Monday, January 19, 2009

The Boardwalk

Our recent snow dump has left us with a huge pile of slowly melting snow out front of our house, it being the convenient place to plow it DCP_5692 all up into at the time. A result of this is that we have mud, then it freezes, then we have mud, and more mud as frost heaves mix it up a little more.

Since we have to deal with this until the snow melts which at its current rate will be sometime in June, we decided to get a little inventive and build a boardwalk over the worst of it.

The boardwalk is constructed of an old unsafe ladder that I had promised to deal with and slats from old pallets left lying around by our local commercial enterprise. TS of course did most of the heavy lifting, but it was a joint venture overall :)

All together we figure there is about four dollars real money invested in it in screws and 1 spruce 1x4x12. The area between the boardwalk and the house we have cleaned out so I can build a small greenhouse to help us get the season started, I’ll post more on that as it progresses.


What we started with..

TS cutting the metal strap that runs down each leg of the old ladder..

Initial fitting..

JJ cutting the cross slats (thats “Cy” from the cylon contest hanging in the background :) )..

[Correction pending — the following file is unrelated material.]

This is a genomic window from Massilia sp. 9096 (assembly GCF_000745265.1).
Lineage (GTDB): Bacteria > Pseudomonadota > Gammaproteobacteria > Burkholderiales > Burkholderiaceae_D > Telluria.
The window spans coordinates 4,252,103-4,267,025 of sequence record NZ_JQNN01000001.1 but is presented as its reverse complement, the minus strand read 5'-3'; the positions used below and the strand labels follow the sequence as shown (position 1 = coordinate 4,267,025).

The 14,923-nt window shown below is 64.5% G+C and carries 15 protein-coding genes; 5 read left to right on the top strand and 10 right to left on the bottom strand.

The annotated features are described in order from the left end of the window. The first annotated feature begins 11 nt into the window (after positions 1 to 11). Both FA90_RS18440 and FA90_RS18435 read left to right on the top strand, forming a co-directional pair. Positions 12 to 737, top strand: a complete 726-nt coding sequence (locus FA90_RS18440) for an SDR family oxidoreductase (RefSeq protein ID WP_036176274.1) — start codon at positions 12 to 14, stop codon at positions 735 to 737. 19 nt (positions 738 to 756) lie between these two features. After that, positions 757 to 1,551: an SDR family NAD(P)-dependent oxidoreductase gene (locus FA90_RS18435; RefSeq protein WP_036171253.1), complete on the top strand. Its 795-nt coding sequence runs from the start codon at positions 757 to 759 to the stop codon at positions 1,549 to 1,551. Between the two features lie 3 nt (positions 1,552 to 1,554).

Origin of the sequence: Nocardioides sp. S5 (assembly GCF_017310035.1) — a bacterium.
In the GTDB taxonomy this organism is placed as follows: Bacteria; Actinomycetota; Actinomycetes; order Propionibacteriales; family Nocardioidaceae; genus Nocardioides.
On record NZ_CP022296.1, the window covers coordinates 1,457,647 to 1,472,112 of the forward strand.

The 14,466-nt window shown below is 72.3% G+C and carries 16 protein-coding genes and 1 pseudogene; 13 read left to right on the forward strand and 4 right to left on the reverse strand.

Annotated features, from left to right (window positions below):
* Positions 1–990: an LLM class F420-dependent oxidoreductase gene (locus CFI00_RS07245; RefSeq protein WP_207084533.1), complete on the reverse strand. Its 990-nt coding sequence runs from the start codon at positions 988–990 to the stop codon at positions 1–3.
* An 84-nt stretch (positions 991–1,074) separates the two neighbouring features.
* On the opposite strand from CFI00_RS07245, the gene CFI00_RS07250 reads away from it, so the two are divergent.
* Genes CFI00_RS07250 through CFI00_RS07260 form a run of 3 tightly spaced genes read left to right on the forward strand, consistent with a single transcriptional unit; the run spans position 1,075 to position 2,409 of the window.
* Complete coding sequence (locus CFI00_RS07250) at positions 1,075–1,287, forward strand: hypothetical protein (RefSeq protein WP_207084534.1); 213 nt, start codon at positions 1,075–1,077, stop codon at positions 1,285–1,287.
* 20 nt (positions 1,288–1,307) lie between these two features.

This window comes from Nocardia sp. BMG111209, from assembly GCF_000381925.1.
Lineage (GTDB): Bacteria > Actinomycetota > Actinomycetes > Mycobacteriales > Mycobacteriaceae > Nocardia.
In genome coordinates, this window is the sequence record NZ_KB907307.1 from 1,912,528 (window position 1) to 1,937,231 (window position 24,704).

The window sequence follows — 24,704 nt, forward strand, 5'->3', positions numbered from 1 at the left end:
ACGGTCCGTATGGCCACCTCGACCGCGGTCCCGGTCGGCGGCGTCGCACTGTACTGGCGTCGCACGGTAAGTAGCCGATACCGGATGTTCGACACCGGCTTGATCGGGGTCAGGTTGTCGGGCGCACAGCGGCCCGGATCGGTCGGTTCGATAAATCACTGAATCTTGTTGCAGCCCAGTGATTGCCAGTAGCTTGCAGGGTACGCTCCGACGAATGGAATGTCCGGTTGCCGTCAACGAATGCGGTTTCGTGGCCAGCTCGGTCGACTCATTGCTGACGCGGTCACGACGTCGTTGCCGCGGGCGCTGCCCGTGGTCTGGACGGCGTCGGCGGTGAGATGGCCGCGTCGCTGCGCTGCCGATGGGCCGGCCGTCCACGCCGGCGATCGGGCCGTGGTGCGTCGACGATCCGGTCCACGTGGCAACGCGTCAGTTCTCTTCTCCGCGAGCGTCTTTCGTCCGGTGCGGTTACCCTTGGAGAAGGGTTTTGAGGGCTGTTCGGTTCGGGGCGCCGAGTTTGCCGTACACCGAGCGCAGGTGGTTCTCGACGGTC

Preparing the ground….


Operational… (we’ll do the corner next…)

Good Ol’ Canuck Quality

More tool stuff….  Figured I’d take a couple quick pictures of my  DCP_5664favorite tape measure. I have a few, and I only use the others when I need something longer than 12 feet as this remains the easiest to use, most dependable tape I’ve used since I picked it up off a bargain tool table for about three dollars sometime back in the 1970’s :)

DCP_5669 You’ll notice the proud “Made in Canada” notation both on the case and the tape itself, but the real reasons this gets used so much is the 16” easy mark red notations for on center stud marking and the red feet/inches marking making it easy to read as opposed to having to translate the inches after the fact.DCP_5668

Notice its only feet and inches which should mean I can’t use it, but I grew up with feet and inches and the switch to metric here in Canada happened after I’d learned imperial. And of course almost all lumber is still measured in imperial here in Canada.